The Meg (2018) Review
BIGGIER ISN’T ALWAYS BETTER
There seems to be a fascination of sharks in theatrical / cinematic endeavors. Over the years, these underwater sea predators, mostly the apex predator ones (i.e. great white shark, tiger shark, mako shark, blue shark, thresher shark, and hammerhead shark) have graced the silver screen with their intent to terrify viewers (and the characters in the feature) and usually act as a catalyst for a movie’s narrative path. Perhaps the most famous of all would be director Stephen Spielberg’s 1975 Jaws, which has become a hallmark feature in the history of filmmaking (even considered to be one of the greatest films of all time). Given its success by both critics and moviegoers, Jaws went on to spawn three sequels films (i.e. 1978’s Jaws 2, 1983’s Jaws 3-D, and 1987’s Jaws: The Revenge). However, none of these sequels movies ever surpassed nor matched the success to what the original Jaws film was able to achieve. Beyond the Jaws franchise, other films that feature sharks as primary antagonist includes 1999’s Deep Blue Sea, 2003’s Open Water, 2004’s Shark’s Tale, 2010’s The Reef, 2016’s The Shallow, and 2017’s 47 Meters Down. Now, Warner Bros. Pictures and director Jon Turteltaub head back into the depth of the ocean to unleash an enormous ancient predator in the movie The Meg. Does this movie sink its teeth in campy overtones or does it bite off more than it can chew?
Nestled 200 miles off the coast of China, Mana One is an underwater state-of-the-art research facility where a group of scientists perform their studies and expeditions, which is all funded by the eccentric billionaire mogul Jack Morris (Rainn Wilson). Led by oceanographer Minway Zhang (Winston Chao) and his marine biologist daughter Suyin (Li Bingbing), the Mana One team aspires to prove Dr. Zhang’s theory that there are unexplored ocean depths to the Mariana Trench, which is the deepest known part of the ocean. An exploration crew captained by Lori (Jessica McNamee) is able to just that when they enter a long-hidden area of the Trench, which has been separated from the rest of the Pacific Ocean by a natural “cold layer” atmospheric cloud. However, while down there, something enormous attacks their submersible and leaves her (and her team) stranded in an unknown underwater environment. Racing against the clock to save them, the Mana One crew reaches out to Jonas Taylor (Jason Statham), a deep-sea rescue diver who has been out of the game for five years, ever since he claimed a humongous shark-like creature was responsible for a submarine rescue mission gone wrong. As fate would have it, Jonas is also Lori’s ex-husband and (after some persuading) agrees to attempt to rescue her and her team, even knowing that a similar underwater monster / menace could be responsible for their current predicament. It turns out that Jonas was correct and Lori’s team was attacked a Megalodon: a colossal and ancient shark that was previously believed to have gone extinct millions of years ago. Now, this primordial undersea beast has now been inadvertently unleashed into the ocean at large as Jonas and the entire Mana One team must stop it before it wreaks havoc upon the populace.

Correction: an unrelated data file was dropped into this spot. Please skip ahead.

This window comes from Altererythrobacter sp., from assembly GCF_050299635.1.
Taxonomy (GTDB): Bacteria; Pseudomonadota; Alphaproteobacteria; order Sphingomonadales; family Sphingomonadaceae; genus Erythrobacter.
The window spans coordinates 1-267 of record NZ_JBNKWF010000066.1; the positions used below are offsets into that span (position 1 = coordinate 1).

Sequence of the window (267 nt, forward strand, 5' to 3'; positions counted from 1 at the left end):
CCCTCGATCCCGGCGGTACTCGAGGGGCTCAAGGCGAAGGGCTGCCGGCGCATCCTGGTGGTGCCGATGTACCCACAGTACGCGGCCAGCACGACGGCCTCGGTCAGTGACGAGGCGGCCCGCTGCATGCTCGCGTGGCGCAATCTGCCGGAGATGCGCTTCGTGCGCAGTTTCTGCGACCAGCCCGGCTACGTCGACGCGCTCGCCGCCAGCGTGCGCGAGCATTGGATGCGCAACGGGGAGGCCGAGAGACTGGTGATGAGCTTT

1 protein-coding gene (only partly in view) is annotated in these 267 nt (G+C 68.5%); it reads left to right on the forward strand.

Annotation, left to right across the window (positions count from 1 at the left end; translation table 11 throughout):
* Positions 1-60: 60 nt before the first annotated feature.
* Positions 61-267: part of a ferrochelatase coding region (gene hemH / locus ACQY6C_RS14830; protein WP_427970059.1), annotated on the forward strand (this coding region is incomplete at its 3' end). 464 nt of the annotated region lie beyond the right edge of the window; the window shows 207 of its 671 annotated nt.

THE GOOD / THE BAD